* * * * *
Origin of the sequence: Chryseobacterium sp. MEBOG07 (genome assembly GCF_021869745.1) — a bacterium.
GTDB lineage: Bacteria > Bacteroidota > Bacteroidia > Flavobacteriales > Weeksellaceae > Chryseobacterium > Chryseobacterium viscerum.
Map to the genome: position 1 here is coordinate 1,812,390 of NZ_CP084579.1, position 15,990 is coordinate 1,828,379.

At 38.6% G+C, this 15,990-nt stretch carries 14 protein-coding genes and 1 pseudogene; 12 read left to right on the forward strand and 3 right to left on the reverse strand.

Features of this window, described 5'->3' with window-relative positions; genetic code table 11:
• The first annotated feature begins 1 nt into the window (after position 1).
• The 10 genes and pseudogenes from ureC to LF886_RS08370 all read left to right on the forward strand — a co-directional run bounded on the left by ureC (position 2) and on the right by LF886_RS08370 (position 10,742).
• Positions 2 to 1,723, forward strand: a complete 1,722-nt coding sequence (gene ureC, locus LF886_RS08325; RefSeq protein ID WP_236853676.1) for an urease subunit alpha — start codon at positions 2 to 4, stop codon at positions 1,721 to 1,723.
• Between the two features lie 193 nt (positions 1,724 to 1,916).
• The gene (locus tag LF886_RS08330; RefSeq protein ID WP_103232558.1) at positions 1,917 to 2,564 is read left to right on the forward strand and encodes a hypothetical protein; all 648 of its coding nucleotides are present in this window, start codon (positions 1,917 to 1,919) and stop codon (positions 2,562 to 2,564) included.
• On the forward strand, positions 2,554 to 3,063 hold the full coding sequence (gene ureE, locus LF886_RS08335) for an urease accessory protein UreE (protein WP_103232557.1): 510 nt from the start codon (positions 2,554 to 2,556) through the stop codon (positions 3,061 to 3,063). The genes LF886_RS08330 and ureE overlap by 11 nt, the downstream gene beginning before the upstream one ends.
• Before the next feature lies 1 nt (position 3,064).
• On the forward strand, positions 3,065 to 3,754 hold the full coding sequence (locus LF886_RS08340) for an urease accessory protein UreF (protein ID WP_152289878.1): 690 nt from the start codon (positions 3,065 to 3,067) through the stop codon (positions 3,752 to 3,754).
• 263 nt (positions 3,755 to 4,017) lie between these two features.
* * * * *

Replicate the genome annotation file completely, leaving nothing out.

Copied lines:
Origin of the sequence: Chryseobacterium sp. MEBOG07 (genome assembly GCF_021869745.1) — a bacterium.
GTDB lineage: Bacteria > Bacteroidota > Bacteroidia > Flavobacteriales > Weeksellaceae > Chryseobacterium > Chryseobacterium viscerum.
Map to the genome: position 1 here is coordinate 1,812,390 of NZ_CP084579.1, position 15,990 is coordinate 1,828,379.

At 38.6% G+C, this 15,990-nt stretch carries 14 protein-coding genes and 1 pseudogene; 12 read left to right on the forward strand and 3 right to left on the reverse strand.

Features of this window, described 5'->3' with window-relative positions; genetic code table 11:
• The first annotated feature begins 1 nt into the window (after position 1).
• The 10 genes and pseudogenes from ureC to LF886_RS08370 all read left to right on the forward strand — a co-directional run bounded on the left by ureC (position 2) and on the right by LF886_RS08370 (position 10,742).
• Positions 2 to 1,723, forward strand: a complete 1,722-nt coding sequence (gene ureC, locus LF886_RS08325; RefSeq protein ID WP_236853676.1) for an urease subunit alpha — start codon at positions 2 to 4, stop codon at positions 1,721 to 1,723.
• Between the two features lie 193 nt (positions 1,724 to 1,916).
• The gene (locus tag LF886_RS08330; RefSeq protein ID WP_103232558.1) at positions 1,917 to 2,564 is read left to right on the forward strand and encodes a hypothetical protein; all 648 of its coding nucleotides are present in this window, start codon (positions 1,917 to 1,919) and stop codon (positions 2,562 to 2,564) included.
• On the forward strand, positions 2,554 to 3,063 hold the full coding sequence (gene ureE, locus LF886_RS08335) for an urease accessory protein UreE (protein WP_103232557.1): 510 nt from the start codon (positions 2,554 to 2,556) through the stop codon (positions 3,061 to 3,063). The genes LF886_RS08330 and ureE overlap by 11 nt, the downstream gene beginning before the upstream one ends.
• Before the next feature lies 1 nt (position 3,064).
• On the forward strand, positions 3,065 to 3,754 hold the full coding sequence (locus LF886_RS08340) for an urease accessory protein UreF (protein ID WP_152289878.1): 690 nt from the start codon (positions 3,065 to 3,067) through the stop codon (positions 3,752 to 3,754).
• 263 nt (positions 3,755 to 4,017) lie between these two features.